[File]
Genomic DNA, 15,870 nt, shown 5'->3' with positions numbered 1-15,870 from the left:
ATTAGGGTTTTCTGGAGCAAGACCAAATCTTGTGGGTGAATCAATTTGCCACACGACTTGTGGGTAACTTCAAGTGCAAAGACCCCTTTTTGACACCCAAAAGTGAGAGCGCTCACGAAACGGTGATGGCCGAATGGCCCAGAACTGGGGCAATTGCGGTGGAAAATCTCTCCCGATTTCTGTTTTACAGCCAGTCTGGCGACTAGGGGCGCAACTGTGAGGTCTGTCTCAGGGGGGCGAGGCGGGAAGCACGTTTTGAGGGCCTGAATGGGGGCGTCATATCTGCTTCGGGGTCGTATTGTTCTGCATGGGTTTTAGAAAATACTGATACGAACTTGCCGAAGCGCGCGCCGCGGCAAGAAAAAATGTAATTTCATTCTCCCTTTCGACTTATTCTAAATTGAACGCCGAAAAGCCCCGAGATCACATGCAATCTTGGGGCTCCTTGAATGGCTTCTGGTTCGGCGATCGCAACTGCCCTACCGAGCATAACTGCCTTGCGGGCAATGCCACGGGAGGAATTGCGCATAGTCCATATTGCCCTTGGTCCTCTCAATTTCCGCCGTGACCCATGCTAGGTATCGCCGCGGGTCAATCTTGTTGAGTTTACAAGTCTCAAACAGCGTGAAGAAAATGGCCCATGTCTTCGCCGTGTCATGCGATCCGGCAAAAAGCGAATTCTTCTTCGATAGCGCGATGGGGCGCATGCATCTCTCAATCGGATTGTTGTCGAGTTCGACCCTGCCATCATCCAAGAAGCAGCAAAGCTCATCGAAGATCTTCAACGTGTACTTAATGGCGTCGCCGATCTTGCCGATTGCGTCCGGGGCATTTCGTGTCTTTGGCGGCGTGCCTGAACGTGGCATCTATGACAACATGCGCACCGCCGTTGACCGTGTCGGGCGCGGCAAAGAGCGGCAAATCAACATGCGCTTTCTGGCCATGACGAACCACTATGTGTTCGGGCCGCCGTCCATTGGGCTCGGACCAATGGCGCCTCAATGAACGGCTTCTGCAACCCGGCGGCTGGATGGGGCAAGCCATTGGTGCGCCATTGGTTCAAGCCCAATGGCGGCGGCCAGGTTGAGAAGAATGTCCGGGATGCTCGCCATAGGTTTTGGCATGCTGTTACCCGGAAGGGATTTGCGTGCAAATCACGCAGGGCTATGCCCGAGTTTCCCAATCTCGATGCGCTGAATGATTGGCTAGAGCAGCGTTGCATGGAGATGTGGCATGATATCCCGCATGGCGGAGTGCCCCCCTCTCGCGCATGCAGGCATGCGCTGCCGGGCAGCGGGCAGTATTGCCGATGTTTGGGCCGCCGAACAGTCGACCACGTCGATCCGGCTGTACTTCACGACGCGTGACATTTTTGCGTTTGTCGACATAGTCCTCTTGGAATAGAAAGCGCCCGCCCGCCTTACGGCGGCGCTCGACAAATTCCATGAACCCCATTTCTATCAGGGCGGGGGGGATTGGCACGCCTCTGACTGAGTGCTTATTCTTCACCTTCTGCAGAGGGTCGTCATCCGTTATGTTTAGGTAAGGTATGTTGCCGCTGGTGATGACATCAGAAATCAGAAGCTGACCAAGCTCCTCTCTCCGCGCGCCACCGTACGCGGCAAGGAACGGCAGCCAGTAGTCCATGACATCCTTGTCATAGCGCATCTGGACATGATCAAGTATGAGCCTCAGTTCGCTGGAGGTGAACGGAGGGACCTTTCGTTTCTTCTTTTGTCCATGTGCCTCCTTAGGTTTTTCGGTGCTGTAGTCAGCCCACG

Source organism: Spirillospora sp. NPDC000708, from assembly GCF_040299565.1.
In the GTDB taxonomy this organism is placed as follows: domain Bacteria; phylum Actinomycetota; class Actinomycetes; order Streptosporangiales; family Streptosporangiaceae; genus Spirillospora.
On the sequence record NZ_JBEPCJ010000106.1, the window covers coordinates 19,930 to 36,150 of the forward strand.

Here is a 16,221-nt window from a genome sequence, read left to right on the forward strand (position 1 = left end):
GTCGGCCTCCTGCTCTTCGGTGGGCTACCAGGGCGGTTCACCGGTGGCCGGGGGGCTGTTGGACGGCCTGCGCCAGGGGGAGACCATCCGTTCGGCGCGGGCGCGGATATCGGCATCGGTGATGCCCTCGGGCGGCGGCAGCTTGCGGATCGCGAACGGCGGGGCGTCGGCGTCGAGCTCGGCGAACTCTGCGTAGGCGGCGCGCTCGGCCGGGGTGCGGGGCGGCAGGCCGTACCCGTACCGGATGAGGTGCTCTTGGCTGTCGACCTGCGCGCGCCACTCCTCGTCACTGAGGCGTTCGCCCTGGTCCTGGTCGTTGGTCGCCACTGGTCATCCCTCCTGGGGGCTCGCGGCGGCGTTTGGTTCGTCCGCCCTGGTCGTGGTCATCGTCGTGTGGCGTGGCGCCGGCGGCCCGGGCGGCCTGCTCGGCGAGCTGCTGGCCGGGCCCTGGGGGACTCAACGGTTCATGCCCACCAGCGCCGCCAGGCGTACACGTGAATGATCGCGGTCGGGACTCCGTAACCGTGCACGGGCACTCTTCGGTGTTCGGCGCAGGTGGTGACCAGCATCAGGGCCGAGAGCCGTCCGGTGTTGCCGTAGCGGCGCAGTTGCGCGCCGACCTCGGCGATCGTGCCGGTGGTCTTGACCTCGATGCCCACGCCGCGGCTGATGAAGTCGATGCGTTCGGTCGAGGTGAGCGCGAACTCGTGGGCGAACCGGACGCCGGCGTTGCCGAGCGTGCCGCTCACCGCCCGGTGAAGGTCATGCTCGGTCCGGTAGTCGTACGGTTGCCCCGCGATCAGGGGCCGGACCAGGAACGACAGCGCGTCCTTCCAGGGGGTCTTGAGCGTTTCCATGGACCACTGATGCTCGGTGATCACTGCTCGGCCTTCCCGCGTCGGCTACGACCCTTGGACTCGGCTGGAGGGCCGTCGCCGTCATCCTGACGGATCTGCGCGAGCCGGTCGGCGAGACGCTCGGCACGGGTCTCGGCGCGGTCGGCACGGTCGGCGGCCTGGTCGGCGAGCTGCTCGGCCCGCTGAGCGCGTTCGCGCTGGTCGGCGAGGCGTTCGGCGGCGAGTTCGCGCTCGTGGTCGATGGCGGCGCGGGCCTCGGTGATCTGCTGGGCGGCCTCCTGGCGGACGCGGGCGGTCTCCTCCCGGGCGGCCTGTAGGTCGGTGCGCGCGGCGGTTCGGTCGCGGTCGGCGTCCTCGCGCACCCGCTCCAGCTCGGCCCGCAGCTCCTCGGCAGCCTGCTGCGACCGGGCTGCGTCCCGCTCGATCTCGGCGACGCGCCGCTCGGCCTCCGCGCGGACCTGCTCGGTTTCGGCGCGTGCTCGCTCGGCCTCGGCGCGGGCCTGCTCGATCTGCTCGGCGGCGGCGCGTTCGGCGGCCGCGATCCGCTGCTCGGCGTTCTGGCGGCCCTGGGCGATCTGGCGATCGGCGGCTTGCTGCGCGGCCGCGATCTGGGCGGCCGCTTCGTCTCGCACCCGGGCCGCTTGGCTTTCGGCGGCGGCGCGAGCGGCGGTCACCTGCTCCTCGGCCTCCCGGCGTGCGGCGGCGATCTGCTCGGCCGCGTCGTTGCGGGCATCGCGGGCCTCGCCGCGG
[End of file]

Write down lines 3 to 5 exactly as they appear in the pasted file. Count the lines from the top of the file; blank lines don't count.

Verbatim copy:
Source organism: Spirillospora sp. NPDC000708, from assembly GCF_040299565.1.
In the GTDB taxonomy this organism is placed as follows: domain Bacteria; phylum Actinomycetota; class Actinomycetes; order Streptosporangiales; family Streptosporangiaceae; genus Spirillospora.
On the sequence record NZ_JBEPCJ010000106.1, the window covers coordinates 19,930 to 36,150 of the forward strand.